Not actual parenthood, mind you, although I’m sure when we cross that bridge together we’ll both learn a lot.
But I’m talking about the TV show Parenthood.
My husband and I started watching the show last year, after several of our friends recommended it, and after a brief hiatus, we’re finally back to watching an episode together most evenings. The reason we took a break from it is really just evidence for how great a show it is.
We got too involved, too invested. We (okay, okay, I) couldn’t get through a single episode without ugly crying. The characters, with all their various issues and mistakes and complications, became a part of our lives. And what with me publishing my second book and trying to get my ducks in a row for going back to school and us buying our first home and moving and facing the busy holiday season, it all became a bit too much.
But now we’re back. And, as I was beginning to suspect last year before we hit the pause button, watching it together has been exceedingly good for our marriage.
How can a TV show, especially one rife with such relational and familial drama, be good for any real life relationships? That’s probably would I would have said last year, before we entered what can only be described as the Braverman Family Circus. Divorces and delinquent teenagers and spoiled kids and brother-sister screaming matches all put together doesn’t exactly equal the relaxed, peaceful atmosphere I’m usually craving at the end of a long day.
But here’s the thing. This show is so real, from the situations to the acting to the breakdowns in communication to the consequences of everyone’s crappy actions. And through all this fighting and discord, I’ve discovered something.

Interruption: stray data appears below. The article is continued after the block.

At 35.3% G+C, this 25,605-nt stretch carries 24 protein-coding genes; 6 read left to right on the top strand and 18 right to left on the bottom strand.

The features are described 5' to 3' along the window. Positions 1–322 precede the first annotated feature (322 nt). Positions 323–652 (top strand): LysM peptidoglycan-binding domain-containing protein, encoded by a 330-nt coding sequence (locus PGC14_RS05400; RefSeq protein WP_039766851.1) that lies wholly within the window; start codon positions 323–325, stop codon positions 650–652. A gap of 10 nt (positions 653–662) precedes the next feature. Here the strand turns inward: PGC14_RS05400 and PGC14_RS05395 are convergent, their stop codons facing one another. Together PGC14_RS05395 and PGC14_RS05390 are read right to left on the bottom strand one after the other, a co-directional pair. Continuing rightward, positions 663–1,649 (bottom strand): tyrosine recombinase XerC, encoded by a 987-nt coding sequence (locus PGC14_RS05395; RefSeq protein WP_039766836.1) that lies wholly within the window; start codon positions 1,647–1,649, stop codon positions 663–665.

The characters have fights for us.
That sounds weird, and maybe it is weird, so let me explain.
My husband and I have shared almost three wonderful years together as man and wife. We’ve had our ups and downs, of course–what couple doesn’t? And there have been plenty of family emergencies and situations arise during our time as a married couple.
But there is still plenty we haven’t experienced yet, like parenthood and the trials and tribulations thereof. There is plenty we hope we never experience, like layoffs, cheating, separation, a spouse with cancer, substance abuse, and divorce. And all these things play out on our television every night, an hour-long drama fest filled with mistakes and arguments and, yes, fighting.
After we’d been watching for a while, we started pausing the episodes so we could discuss what was going on. What was Julia doing wrong? What was Adam doing right? Without really meaning to, we started discussing the thought processes behind each character’s actions and whether or not we agreed with them. Oftentimes, at least starting out, we have wildly different opinions, but we talk through the situations calmly and thoughtfully, weighing each other’s comments with careful consideration until we reach a satisfied middle ground, a place where we both feel like we understand the other person just a little bit more.
Basically? We get the productive benefit of having a fight, without having to have a fight at all.
Thanks to Parenthood, we know more about each other’s personal communication styles, our more nuanced views of what’s right and wrong, and what we would like to do in various difficult situation, all without having to experience anything more difficult than sitting on our couch holding hands. Watching this show together has been a way for us to both step outside ourselves for a little while and just engage with each other intellectually. It has allowed us to wrestle with tough questions without us forgetting for a moment that we’re on the same team.
And you know what? Since we’ve started watching the show together, our fights have been fewer, farther between, and more productive.
I’m not going to give Parenthood all the credit for that. After all, we do work on our relationship outside of that one hour spent together on the couch. But it’s definitely helped. It gets us talking about things that aren’t superficial at the end of long work days when we’d both rather veg out. It makes us think about how we would act, and whether our instincts are correct. It makes us–or at least me–more mindful of our marriage, in the very best way. And in my book, something with results like that is definitely worth pursuing.